Colombo, June 20 (Counterpoint): Monday, June 20, 2022, would go down as Sri Lankan President Gotabaya Rajapaksa’s unhappiest birthday.
As he turned 73, the “Gota Go Home” campaign, which had been going on for more than two months, intensified, with slogan-shouting crowds barricading all the three entrances to his palatial office in Colombo.
University students are up in arms again. The Inter-University Students Movement held a demonstration in Colombo, demanding Gotabaya’s resignation. The police made 19 arrests.
In the past few days, irate motorists and three-wheeler drivers had been fighting pitched battles with the police at a number of places in the island. They were sick of being in serpentine queues at fuel filling stations and cooking gas outlets for five to 12 hours, sometimes even more than that. The lucky few got fuel after a gruelling wait, but the majority returned home disappointed and seething with anger.
Standing in queues, often on an empty stomach, about ten persons have died, reports said. One was a 53-year-old three-wheeler driver at a filling station in Wekada in Panadura, south of Colombo, who had been in the queue for a whole day. Others in the queue could not rush him to the hospital because an ambulance could not be obtained. The vehicle had no fuel.
Skyrocketing prices of essential food items, triggered by shortages, have led to the poorer classes cutting down on food. According to the World Food Program (WFP), at least 22% of the country’s 22 million people are facing a “food crisis”, if not starvation. A shortage of life-saving drugs has led to surgeons postponing cardiac surgeries.
Schools in Colombo and other cities have been closed for a week because of the lack of fuel to run buses and three-wheelers. Government servants, barring those in the essential services, have been asked to work from home for two weeks. Plans are afoot to ration fuel giving priority to buses and trucks, and to supply these at designated government-run fuel depots.
The Sri Lanka Private Bus Owners’ Association President Gemunu Wijeratne is quoted as saying that the private buses would need 600,000 litres of diesel per day and that too to meet only 50% of the demand. But the money for all this is hard to come by. Sri Lanka needs US$ 530 million for fuel imports in June. At the end of May, it appealed to India for a further US$ 500 million loan to buy fuel.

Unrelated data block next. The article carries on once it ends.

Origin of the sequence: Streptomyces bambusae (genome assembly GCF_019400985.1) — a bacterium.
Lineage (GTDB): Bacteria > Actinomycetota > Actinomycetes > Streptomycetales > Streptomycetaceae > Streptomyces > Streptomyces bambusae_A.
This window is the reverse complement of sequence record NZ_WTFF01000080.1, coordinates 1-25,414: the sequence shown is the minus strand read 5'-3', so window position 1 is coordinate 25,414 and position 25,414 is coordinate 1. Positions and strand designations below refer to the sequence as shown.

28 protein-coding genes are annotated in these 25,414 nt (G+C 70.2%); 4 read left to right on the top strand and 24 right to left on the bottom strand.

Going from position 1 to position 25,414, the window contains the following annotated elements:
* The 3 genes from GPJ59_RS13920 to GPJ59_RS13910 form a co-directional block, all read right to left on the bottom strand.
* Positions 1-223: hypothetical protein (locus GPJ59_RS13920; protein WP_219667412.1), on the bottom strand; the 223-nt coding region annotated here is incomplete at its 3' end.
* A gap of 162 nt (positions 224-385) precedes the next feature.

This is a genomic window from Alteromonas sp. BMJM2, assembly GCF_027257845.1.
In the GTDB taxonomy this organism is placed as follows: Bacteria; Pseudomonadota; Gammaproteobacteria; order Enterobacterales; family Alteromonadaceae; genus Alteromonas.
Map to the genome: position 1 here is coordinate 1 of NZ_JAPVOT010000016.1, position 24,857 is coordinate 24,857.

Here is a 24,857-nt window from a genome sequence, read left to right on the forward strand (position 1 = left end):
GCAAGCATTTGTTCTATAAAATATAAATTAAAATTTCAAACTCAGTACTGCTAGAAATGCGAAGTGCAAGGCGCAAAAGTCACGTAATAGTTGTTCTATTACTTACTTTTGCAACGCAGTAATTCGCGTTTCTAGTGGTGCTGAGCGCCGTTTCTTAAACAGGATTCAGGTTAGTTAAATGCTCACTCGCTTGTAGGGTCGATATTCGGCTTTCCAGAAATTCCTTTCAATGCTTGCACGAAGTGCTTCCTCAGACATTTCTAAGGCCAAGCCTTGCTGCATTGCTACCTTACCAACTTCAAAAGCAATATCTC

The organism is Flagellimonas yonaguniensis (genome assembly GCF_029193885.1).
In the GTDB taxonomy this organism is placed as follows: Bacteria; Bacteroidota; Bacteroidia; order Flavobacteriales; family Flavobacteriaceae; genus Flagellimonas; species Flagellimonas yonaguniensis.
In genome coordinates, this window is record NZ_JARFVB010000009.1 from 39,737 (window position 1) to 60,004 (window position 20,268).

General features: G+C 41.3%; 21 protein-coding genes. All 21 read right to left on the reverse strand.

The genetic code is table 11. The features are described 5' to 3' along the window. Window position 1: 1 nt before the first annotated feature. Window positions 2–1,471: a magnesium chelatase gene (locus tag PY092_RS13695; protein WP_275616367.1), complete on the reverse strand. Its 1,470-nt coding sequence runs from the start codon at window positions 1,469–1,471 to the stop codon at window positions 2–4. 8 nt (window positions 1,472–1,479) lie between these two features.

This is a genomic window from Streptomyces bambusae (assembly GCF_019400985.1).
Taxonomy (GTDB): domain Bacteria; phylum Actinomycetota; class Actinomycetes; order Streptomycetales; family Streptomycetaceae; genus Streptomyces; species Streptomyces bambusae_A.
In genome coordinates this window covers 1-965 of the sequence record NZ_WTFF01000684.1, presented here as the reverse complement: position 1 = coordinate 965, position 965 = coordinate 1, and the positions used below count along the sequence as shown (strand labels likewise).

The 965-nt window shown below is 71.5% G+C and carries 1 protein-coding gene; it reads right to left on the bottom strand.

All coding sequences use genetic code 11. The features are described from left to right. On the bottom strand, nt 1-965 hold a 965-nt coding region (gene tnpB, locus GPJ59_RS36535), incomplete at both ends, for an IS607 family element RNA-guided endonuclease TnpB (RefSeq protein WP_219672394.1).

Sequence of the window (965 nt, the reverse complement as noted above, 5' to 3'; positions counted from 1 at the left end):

Meanwhile, fuel prices have gone the roof. Diesel, earlier sold for LKR 289 (US$ 0.80) per litre, now costs LKR 400, a 38 % jump. Petrol prices rose from LKR 338 to LKR 420. The fuel/transport price hike is reflected in the rise in the prices of everything in the market.
Sri Lanka is severely short of foreign exchange. In May, its forex reserves stood at just US$ 1.9 billion, clearly insufficient to meet the needs of a highly import-dependent economy. China has said that it will release US$ 1.5 billion only if Sri Lanka has forex for three months’ imports, a condition Sri Lanka cannot meet.
India is the only country helping Sri Lanka substantially. Others have pitched in with much less. India has so far given loans totalling US$ 3.5 billion for fuel, food, fertilizer and medicines. Tamil Nadu State itself has given essentials worth US$ 16 million. Bangladesh entered into a SWAP arrangement for US$ 200 million. Japan has given US$ 1.5 billion for food through the World Food Program. World Bank has announced assistance of US$ 600 million to facilitate essential imports.
Wealthy China and the West are sitting on the fence waiting for the IMF’s recommendations for Sri Lanka. They are not eager to lend to bankrupt Sri Lanka which defaulted on repayment to the tune of US$ 26 billion in April.
Thus far, Chinese aid has totalled a mere US$ 76 million. China has serious differences with Sri Lanka on how the latter should tackle the crisis. When the Chinese Foreign Minister Wang Yi came to Sri Lanka in January 2022, he told President Gotabaya that Sri Lanka must be financially prudent, make use of the infrastructure created by China, and promote Chinese and foreign investment rather than take loans. The Sino-Lankan Free Trade Agreement must be signed.
China has so far refused to restructure the repayment of the loans it had given and has offered to refinance instead. China also wants Lanka to abandon India and the West and come into its fold.
An IMF team is currently in Colombo. If Sri Lanka agrees to implement the IMF’s proposals for reform, Western countries and Japan are likely to step up aid. The Chinese stand may also change for the better as the IMF’s recommendations will help tone up the sluggish Lankan economy.